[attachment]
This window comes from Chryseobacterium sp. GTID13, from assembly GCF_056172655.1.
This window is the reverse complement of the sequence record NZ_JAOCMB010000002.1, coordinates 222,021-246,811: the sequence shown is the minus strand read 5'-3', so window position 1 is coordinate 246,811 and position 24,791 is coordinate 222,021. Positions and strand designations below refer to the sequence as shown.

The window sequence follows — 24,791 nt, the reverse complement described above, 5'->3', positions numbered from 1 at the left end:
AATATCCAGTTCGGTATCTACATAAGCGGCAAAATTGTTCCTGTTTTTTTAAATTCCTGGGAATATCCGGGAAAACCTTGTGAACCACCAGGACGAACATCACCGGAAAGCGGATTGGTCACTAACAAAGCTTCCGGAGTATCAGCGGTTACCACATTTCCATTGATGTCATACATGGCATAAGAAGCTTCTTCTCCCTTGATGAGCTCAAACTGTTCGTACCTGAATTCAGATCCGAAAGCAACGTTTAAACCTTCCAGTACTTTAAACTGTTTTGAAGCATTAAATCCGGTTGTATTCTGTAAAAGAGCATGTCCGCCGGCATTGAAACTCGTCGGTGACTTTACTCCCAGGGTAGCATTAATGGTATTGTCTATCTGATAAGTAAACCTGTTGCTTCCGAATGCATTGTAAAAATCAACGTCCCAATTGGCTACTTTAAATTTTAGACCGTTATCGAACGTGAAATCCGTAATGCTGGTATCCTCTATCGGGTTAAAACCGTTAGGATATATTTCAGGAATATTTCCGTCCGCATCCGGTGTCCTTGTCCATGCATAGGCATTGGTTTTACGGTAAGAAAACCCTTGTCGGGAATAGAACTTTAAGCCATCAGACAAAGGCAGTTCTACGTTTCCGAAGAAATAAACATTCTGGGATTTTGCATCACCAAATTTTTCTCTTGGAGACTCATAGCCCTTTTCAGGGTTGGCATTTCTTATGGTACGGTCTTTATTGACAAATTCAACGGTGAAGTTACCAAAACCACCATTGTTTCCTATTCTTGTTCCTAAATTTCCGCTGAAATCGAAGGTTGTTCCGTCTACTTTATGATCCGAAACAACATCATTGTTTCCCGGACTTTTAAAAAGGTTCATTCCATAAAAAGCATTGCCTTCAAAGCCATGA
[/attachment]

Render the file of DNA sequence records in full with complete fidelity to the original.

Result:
This window comes from Chryseobacterium sp. GTID13, from assembly GCF_056172655.1.
This window is the reverse complement of the sequence record NZ_JAOCMB010000002.1, coordinates 222,021-246,811: the sequence shown is the minus strand read 5'-3', so window position 1 is coordinate 246,811 and position 24,791 is coordinate 222,021. Positions and strand designations below refer to the sequence as shown.

The window sequence follows — 24,791 nt, the reverse complement described above, 5'->3', positions numbered from 1 at the left end:
AATATCCAGTTCGGTATCTACATAAGCGGCAAAATTGTTCCTGTTTTTTTAAATTCCTGGGAATATCCGGGAAAACCTTGTGAACCACCAGGACGAACATCACCGGAAAGCGGATTGGTCACTAACAAAGCTTCCGGAGTATCAGCGGTTACCACATTTCCATTGATGTCATACATGGCATAAGAAGCTTCTTCTCCCTTGATGAGCTCAAACTGTTCGTACCTGAATTCAGATCCGAAAGCAACGTTTAAACCTTCCAGTACTTTAAACTGTTTTGAAGCATTAAATCCGGTTGTATTCTGTAAAAGAGCATGTCCGCCGGCATTGAAACTCGTCGGTGACTTTACTCCCAGGGTAGCATTAATGGTATTGTCTATCTGATAAGTAAACCTGTTGCTTCCGAATGCATTGTAAAAATCAACGTCCCAATTGGCTACTTTAAATTTTAGACCGTTATCGAACGTGAAATCCGTAATGCTGGTATCCTCTATCGGGTTAAAACCGTTAGGATATATTTCAGGAATATTTCCGTCCGCATCCGGTGTCCTTGTCCATGCATAGGCATTGGTTTTACGGTAAGAAAACCCTTGTCGGGAATAGAACTTTAAGCCATCAGACAAAGGCAGTTCTACGTTTCCGAAGAAATAAACATTCTGGGATTTTGCATCACCAAATTTTTCTCTTGGAGACTCATAGCCCTTTTCAGGGTTGGCATTTCTTATGGTACGGTCTTTATTGACAAATTCAACGGTGAAGTTACCAAAACCACCATTGTTTCCTATTCTTGTTCCTAAATTTCCGCTGAAATCGAAGGTTGTTCCGTCTACTTTATGATCCGAAACAACATCATTGTTTCCCGGACTTTTAAAAAGGTTCATTCCATAAAAAGCATTGCCTTCAAAGCCATGA